Avoiding Feelings of Loneliness
Whether you are by yourself in your room, illuminated by the light of your computer screen, or sitting in the cafeteria surrounded by chattering people, loneliness can strike. It is a strange, overpowering feeling, often walking hand-in-hand with other sad feelings and their negative consequences.
Loneliness can wipe the smile off your face, drain the color from your surroundings, and make you feel like staying put in a pit of self-pity and general isolation. Even on a college campus, where it is difficult to escape the hustle and bustle of other students going about their business, it is possible to succumb to this unfortunate feeling, and people often forget that being alone, or feeling alone once in a while, is normal, and let themselves be brought down.
The first step to overcoming loneliness is to quit feeling bad about it. While this is definitely easier said than done, feeling sorry for yourself, getting angry, or being sad about being alone is not going to help the situation. Instead, relish your alone time. Read a book, watch an embarrassing teen Disney movie without headphones, or go on a walk to clear your head. Somebody once told me that it is possible to find fun in everything. While I don’t think this is necessarily true 100% of the time, it does apply to this: once you distract yourself from the fact that nobody is around to hang out with you, being alone doesn’t feel so bad.
Perhaps your loneliness is more serious than a day or two without friends. If you feel alone within your social circle, don’t have friends, or lack the courage to step out and make a change, you need to not dwell on how alone you feel. Flopping listlessly on your bed and allowing negative thoughts about yourself and your loneliness to overwhelm you is the wrong thing to do. Distract yourself any way you know how. Call up a family member and catch up with how they are doing. Write a letter. Paint. Go to the gym. Do anything to keep you from sitting quietly in the dark feeling miserable.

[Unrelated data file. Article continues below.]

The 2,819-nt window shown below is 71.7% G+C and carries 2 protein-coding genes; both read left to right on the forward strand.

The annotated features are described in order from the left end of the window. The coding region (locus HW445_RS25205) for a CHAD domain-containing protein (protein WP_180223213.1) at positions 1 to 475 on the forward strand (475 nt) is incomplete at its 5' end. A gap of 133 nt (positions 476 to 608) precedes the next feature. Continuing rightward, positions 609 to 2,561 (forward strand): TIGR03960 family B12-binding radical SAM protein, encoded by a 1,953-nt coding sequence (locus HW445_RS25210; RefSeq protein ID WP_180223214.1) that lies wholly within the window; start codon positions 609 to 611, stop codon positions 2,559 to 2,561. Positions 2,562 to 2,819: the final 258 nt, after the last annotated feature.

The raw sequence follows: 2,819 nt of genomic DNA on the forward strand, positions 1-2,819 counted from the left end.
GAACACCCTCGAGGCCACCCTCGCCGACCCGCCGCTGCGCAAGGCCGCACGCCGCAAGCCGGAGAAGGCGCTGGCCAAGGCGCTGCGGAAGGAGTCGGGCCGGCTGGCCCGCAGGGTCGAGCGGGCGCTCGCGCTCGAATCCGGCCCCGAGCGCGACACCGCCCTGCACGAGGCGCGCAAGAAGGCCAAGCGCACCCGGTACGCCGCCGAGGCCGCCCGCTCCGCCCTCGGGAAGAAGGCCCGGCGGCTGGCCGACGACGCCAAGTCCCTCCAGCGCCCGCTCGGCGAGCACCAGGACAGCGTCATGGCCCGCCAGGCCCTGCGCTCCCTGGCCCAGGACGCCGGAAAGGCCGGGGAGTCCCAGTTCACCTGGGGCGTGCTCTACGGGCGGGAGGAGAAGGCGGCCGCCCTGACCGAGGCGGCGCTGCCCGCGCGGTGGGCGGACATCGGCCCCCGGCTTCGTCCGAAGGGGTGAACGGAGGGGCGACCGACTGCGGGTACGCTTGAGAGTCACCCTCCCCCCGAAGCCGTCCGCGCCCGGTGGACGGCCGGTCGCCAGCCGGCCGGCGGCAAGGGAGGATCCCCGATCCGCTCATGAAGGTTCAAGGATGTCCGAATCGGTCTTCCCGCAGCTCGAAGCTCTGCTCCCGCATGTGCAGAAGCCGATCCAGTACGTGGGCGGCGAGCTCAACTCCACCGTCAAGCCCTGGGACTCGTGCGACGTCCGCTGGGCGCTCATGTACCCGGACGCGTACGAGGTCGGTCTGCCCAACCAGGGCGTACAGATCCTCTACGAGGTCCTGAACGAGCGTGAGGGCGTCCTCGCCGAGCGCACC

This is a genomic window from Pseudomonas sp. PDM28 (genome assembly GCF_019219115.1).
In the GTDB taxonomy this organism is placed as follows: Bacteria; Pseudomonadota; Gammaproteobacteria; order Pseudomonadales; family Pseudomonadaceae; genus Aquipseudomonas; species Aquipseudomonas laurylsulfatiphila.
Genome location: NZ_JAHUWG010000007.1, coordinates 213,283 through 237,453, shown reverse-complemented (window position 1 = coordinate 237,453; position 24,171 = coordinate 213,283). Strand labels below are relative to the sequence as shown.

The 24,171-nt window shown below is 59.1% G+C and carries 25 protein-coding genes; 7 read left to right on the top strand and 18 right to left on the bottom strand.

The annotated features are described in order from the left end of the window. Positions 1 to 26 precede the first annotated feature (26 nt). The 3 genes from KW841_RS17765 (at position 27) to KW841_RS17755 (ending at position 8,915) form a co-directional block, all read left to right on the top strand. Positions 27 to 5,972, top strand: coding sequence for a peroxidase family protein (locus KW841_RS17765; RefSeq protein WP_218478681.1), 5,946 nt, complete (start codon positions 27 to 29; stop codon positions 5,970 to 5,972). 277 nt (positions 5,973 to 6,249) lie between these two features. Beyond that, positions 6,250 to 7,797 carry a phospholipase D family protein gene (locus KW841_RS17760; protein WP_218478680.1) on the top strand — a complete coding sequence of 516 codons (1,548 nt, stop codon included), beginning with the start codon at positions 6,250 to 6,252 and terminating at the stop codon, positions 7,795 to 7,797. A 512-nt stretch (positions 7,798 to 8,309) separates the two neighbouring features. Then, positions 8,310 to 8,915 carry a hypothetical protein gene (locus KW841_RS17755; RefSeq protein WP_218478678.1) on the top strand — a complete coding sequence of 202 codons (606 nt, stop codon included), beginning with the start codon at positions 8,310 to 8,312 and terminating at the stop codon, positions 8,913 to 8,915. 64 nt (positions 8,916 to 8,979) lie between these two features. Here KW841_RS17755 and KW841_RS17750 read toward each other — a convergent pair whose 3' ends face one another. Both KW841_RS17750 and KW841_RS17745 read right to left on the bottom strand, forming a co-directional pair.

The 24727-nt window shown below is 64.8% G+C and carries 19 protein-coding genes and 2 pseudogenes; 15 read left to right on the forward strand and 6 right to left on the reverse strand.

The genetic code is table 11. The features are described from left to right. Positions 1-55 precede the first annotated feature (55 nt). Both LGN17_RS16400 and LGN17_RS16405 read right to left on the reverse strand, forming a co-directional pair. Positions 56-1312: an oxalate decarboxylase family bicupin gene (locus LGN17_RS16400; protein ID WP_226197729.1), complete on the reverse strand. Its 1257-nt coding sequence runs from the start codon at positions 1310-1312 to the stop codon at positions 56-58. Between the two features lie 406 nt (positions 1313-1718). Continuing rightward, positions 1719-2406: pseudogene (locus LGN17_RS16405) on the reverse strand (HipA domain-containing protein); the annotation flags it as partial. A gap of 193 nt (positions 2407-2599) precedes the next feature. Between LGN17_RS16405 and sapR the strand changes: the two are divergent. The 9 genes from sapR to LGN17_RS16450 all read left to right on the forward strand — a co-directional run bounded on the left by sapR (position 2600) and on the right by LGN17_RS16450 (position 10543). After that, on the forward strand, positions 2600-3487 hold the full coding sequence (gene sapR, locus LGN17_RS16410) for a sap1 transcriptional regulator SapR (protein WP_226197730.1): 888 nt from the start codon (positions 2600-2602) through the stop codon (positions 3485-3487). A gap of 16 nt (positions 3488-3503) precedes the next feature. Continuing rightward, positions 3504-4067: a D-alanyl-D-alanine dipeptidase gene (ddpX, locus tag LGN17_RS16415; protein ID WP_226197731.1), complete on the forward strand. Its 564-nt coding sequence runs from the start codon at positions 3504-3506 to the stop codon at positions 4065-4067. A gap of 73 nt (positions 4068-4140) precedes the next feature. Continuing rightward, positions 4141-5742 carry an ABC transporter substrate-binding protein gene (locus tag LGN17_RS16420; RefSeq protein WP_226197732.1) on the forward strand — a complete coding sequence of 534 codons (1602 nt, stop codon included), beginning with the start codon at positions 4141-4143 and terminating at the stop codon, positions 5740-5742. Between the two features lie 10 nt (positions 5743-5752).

Figure out the roots of your loneliness and try to remedy them. If you cannot seem to make friends, join a club, or go to a show. At Clark, there are many, many opportunities to be social, and even if you hate every second, you’ll feel proud of yourself when you made it through an event and came away knowing the names of a couple more people. For some, making friends is really difficult, but when you do, it’s worth the trouble. If you have friends but feel stuck, step out of that social circle for a bit. Talk to that dude you see drawing by the window or sit with that girl you went to Target with that one time. There is nothing wrong with trying to broaden your friend group, or changing friend groups entirely.
Don’t let the fear of becoming lonely in the future keep you from escaping loneliness in the present. If you are prone to cycling through periods of loneliness, motivate yourself to get out of it as soon as possible. Don’t give up and decide that since you think you’ll feel terribly lonely again anyway, it isn’t worth trying feel happy. It is always worth it.
Even though it might feel as if you are adrift in a sea of people yet completely alone, you most likely aren’t. Somewhere, somebody is your friend, somebody wants to talk to you, and somebody is thinking about you. I know you can’t really grasp the mental presence of a person when they are physically not there, but understanding that someone out there is thinking about you can make you feel better.
Being alone doesn’t have to be unpleasant. It is 100% possible to find peace in, and even enjoy solitude. The difference between loneliness and solitude is that in one, you feel unhappy being by yourself, and in the other, you relish it. Spending time without company can be a window of opportunity. You can learn a new skill, figure out what makes you happy, or conquer a huge project, like writing a novella.
To sum-up, don’t be afraid to be alone, and don’t feel overpowered by it either. Understand that your loneliness is temporary. One day, someone will come along. Until then, find happiness within yourself, and be comfortable being your own company.